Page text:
Sheriff’s deputy, emergency management officer John weighs in on new coronavirus case

County COVID outbreak ‘is not that bad’

By Roxie Murphy, Staff Writer
Posted 8/5/20

MARIES COUNTY — Following the Phelps-Maries County Health Department’s release last Wednesday that a positive COVID-19 case can be traced to a Saturday night Belle Fair event, Maries …

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Sheriff’s deputy, emergency management officer John weighs in on new coronavirus case

County COVID outbreak ‘is not that bad’

Posted

MARIES COUNTY — Following the Phelps-Maries County Health Department’s release last Wednesday that a positive COVID-19 case can be traced to a Saturday night Belle Fair event, Maries County Sheriff’s Department Deputy Scott John said the outbreak “is not that bad.”

“As of right now, we do not know of anybody other than the one individual in Belle that has COVID,” said John, who is the county’s emergency management officer. “The county has one active case and now 10 recovered cases — they tested positive, its run its route and they tested negative twice so they are declared recovered.”

According to the Phelps-Maries County Health Department, the individual at the Belle Fair who was diagnosed with COVID-19 was symptomatic and was not wearing a mask. The individual was said to be at the Belle Fair on Saturday night between 7:30 and 9:30 p.m., observing the Belle Dance Team. They were diagnosed with COVID-19 after attending the fair.

“The rumor was that one of the dance team has it, but according to the director of the health department, that is not confirmed,” John said. “The health department doesn’t know and neither do we.”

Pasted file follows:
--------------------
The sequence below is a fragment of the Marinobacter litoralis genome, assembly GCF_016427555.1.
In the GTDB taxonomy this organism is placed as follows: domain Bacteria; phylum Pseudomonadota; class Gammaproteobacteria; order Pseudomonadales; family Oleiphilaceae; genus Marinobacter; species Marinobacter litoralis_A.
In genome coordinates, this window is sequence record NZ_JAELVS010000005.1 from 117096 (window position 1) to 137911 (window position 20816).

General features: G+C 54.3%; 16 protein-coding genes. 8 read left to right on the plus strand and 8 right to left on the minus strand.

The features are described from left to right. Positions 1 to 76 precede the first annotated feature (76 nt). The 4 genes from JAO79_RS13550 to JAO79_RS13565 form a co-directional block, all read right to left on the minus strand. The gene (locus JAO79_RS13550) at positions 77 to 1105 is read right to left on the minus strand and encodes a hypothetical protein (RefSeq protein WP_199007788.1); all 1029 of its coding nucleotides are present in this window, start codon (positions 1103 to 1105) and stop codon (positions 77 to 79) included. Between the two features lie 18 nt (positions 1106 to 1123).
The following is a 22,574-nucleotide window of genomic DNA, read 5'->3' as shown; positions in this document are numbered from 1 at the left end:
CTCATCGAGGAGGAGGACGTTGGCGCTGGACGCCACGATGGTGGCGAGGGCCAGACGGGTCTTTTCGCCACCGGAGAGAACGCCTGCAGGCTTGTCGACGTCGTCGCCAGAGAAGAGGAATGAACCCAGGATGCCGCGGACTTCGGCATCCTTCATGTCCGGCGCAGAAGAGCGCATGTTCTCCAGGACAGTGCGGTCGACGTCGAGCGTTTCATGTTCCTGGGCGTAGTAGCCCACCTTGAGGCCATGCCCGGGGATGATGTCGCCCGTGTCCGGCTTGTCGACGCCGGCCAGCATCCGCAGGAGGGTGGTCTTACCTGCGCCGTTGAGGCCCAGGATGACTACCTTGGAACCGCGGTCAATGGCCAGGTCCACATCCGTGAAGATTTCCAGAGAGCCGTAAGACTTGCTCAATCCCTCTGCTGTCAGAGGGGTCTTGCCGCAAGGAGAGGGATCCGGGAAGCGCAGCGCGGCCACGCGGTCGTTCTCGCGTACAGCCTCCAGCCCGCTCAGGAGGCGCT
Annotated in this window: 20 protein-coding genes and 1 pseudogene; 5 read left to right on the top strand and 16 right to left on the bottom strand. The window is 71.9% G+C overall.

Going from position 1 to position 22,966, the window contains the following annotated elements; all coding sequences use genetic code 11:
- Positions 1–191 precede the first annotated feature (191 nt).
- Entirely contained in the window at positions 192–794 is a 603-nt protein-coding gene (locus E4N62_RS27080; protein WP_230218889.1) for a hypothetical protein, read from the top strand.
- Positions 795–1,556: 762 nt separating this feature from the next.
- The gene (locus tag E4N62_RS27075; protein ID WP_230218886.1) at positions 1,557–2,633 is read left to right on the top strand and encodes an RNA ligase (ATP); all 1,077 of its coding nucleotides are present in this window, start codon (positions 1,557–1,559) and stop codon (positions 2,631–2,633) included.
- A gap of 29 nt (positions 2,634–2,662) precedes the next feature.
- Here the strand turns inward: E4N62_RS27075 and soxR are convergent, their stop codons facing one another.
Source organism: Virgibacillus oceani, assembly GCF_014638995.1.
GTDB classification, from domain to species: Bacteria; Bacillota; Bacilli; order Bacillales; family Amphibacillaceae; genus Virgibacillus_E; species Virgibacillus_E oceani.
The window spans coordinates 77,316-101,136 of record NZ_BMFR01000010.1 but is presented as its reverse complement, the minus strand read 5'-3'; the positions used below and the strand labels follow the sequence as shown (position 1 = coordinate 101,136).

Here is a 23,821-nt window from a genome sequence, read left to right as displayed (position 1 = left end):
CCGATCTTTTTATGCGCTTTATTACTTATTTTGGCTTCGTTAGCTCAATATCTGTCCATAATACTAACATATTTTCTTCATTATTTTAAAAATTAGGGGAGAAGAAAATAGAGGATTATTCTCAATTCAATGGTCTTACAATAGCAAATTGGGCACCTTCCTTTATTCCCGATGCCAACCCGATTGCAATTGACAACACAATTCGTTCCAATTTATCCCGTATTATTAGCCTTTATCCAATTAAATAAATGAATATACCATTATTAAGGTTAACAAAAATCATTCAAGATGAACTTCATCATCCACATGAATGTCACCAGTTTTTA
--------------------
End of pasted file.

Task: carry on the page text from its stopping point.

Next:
John said when people test positive, the state sends information to the local health department to begin contact tracing. Then they call the individual with the positive case and those who may have been in the vicinity of the positive case, check to see if anyone needs to be hospitalized and test again to see if they have recovered.

“We never release names, we only notify Maries County 911 Center of addresses where positive COVID-19 cases are located,” John said.

If emergency services are requested to respond to a residence that houses a COVID-19 positive patient, dispatch may then notify first responders to use necessary precautions.

“God help us if first responders come into contact with a positive case,” John said.

It is unclear whether the positive case is from travel or community spread.

“I’m not sure how she contracted it,” John said. “A lot of people were giving her a hard time about being at the fair with symptoms, but she was not aware that she had it. The symptoms are so widespread, you could have a headache and think that is what it is, or that your blood pressure medicine isn’t working that day. You could have the sniffles or sneezes. She had symptoms, but it was symptoms anybody would have overlooked.”

There were thousands of people at the fairgrounds on Thursday, Friday and Saturday.

“She is being chastised in public and that is not fair,” John said. “Everybody, for months now, has been told that you could be asymptomatic. If they were really concerned about it, don’t go. Let’s quit chastising each other.”

The Maries County Sheriff’s Department is recommending that people wear masks, although it is not required in the county.